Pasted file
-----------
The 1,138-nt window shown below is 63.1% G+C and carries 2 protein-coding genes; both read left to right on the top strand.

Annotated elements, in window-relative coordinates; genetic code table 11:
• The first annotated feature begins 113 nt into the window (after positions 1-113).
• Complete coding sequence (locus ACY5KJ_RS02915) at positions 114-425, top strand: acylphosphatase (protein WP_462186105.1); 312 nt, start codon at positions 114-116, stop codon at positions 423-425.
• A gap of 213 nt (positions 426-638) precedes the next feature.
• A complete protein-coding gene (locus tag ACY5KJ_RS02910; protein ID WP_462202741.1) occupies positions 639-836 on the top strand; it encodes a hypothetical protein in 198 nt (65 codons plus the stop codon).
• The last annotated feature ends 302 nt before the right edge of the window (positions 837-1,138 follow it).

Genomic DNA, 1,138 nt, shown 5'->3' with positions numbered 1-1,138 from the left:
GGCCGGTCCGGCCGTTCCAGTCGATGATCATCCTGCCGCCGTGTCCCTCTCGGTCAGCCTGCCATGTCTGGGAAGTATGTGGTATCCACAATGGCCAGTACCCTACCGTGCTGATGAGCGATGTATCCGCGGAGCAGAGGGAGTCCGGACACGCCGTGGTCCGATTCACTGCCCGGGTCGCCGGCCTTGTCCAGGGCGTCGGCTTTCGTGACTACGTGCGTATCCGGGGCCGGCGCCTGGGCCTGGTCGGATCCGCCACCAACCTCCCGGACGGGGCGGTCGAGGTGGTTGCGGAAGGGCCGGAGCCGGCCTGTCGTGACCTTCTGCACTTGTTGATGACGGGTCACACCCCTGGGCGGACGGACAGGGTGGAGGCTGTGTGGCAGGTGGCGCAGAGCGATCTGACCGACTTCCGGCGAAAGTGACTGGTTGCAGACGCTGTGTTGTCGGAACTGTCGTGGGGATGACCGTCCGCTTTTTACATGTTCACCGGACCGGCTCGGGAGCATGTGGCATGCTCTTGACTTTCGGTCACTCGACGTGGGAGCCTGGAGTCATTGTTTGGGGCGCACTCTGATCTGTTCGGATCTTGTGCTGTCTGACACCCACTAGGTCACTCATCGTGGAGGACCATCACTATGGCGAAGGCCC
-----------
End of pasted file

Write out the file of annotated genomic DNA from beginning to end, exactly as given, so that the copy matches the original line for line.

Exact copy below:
The 1,138-nt window shown below is 63.1% G+C and carries 2 protein-coding genes; both read left to right on the top strand.

Annotated elements, in window-relative coordinates; genetic code table 11:
• The first annotated feature begins 113 nt into the window (after positions 1-113).
• Complete coding sequence (locus ACY5KJ_RS02915) at positions 114-425, top strand: acylphosphatase (protein WP_462186105.1); 312 nt, start codon at positions 114-116, stop codon at positions 423-425.
• A gap of 213 nt (positions 426-638) precedes the next feature.
• A complete protein-coding gene (locus tag ACY5KJ_RS02910; protein ID WP_462202741.1) occupies positions 639-836 on the top strand; it encodes a hypothetical protein in 198 nt (65 codons plus the stop codon).
• The last annotated feature ends 302 nt before the right edge of the window (positions 837-1,138 follow it).

Genomic DNA, 1,138 nt, shown 5'->3' with positions numbered 1-1,138 from the left:
GGCCGGTCCGGCCGTTCCAGTCGATGATCATCCTGCCGCCGTGTCCCTCTCGGTCAGCCTGCCATGTCTGGGAAGTATGTGGTATCCACAATGGCCAGTACCCTACCGTGCTGATGAGCGATGTATCCGCGGAGCAGAGGGAGTCCGGACACGCCGTGGTCCGATTCACTGCCCGGGTCGCCGGCCTTGTCCAGGGCGTCGGCTTTCGTGACTACGTGCGTATCCGGGGCCGGCGCCTGGGCCTGGTCGGATCCGCCACCAACCTCCCGGACGGGGCGGTCGAGGTGGTTGCGGAAGGGCCGGAGCCGGCCTGTCGTGACCTTCTGCACTTGTTGATGACGGGTCACACCCCTGGGCGGACGGACAGGGTGGAGGCTGTGTGGCAGGTGGCGCAGAGCGATCTGACCGACTTCCGGCGAAAGTGACTGGTTGCAGACGCTGTGTTGTCGGAACTGTCGTGGGGATGACCGTCCGCTTTTTACATGTTCACCGGACCGGCTCGGGAGCATGTGGCATGCTCTTGACTTTCGGTCACTCGACGTGGGAGCCTGGAGTCATTGTTTGGGGCGCACTCTGATCTGTTCGGATCTTGTGCTGTCTGACACCCACTAGGTCACTCATCGTGGAGGACCATCACTATGGCGAAGGCCC